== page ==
5. If you're told they don't have your size in the back, it's because they don't

Most sales assistants have targets to hit, so they want you to buy stuff. That means, if you want a size that's not on the shop floor and the sales assistant says they don't have more in the back, they mean it. Asking them to "go and look anyway" is kind of rude, and a waste of everyone's time.

6. Personal shopping can be great fun, or super awkward

Most Monsoon stores offer a personal shopper service where you can tell someone what you're shopping for, what your taste is like and what your budget is, and an assistant will help you find something to wear. This can be enormous fun, especially if the customer has a lot of money to play with. However, it does mean that you're more likely to get called in to literally help someone dress, and on one occasion that meant zipping up a dress for a lady wearing no form of undergarments, so I saw her bare butt. Not what I was expecting. 

7. If you walk into a store within minutes of closing just to browse, you're a dick

A lot of time if you work in retail and end up getting caught up in helping with closing you'll end up working anything from 10-45 minutes for free. Yes, you heard, for free. Most of the time, helping with cashing up is just one of those annoying things you have to do, and won't necessarily get overtime for. The quicker you can start cashing up, the quicker you go home. So it's little wonder that store workers get a bit frustrated when people walk in at 4.59, especially if it's just for the sake of it and they don't actually want to buy anything. 

8. Asking to speak to the manager won't make any difference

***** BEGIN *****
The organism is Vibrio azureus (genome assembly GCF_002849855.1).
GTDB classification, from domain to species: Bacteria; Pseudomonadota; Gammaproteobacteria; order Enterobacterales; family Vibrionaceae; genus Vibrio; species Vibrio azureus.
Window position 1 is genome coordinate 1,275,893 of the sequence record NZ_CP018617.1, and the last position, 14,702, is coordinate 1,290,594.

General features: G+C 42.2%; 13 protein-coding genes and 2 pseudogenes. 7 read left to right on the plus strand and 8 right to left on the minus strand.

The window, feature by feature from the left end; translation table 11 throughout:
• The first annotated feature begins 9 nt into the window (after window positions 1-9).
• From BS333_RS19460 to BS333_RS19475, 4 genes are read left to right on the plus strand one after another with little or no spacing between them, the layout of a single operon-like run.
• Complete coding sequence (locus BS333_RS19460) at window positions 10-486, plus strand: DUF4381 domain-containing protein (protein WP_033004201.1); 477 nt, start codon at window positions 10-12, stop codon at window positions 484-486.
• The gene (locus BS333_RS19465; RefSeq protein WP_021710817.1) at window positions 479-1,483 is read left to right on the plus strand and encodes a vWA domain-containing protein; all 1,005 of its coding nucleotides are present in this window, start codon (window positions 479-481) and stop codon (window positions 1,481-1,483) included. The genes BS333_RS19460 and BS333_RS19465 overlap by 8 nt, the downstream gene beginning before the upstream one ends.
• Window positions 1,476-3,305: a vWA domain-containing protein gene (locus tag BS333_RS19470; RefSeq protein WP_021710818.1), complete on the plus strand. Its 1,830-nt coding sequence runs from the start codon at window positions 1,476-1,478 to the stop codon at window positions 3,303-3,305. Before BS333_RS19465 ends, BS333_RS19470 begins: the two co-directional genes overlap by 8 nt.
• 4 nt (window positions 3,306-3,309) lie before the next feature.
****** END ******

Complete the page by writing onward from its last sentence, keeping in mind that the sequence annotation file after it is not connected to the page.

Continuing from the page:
99% of the time, the manager will tell you exactly the same thing as the shop assistant. The other 1% they might just do whatever they need to do to get you to shove off.

9. We can't haggle on price

Most branches of chain clothing stores have no power to give out discounts or adjust pricing. It doesn't matter if you're a loyal cutomer or buying lots of stuff at once. If you want a discount, wait until the sales. And speaking of sales...

10. Sales may be fun for shoppers but they're shit for shop assistants

Christmas and summer sales are absolute hell if you work in fashion retail. People are ruder and more demanding, everything is messy and there's more stock moving at all times. It's great for helping us meet our targets, but it's stressful and exhausting. Be nice to shop workers during sale season - they're working five times as hard as usual but not getting paid any more for it.

I've said more than once that I'd rather starve than work in a clothes shop again, but that doesn't mean it's totally unbearable. I'm really not a "people person" so that didn't help, as even on quiet days, working in a shop means having to at least interact with your coworkers, because god can a shop be a boring place on dead days. If you're particularly into clothes and/or enjoy working with people then you might absolutely love it. Would I do it again? Well, I guess so. But only if I really couldn't find anything else.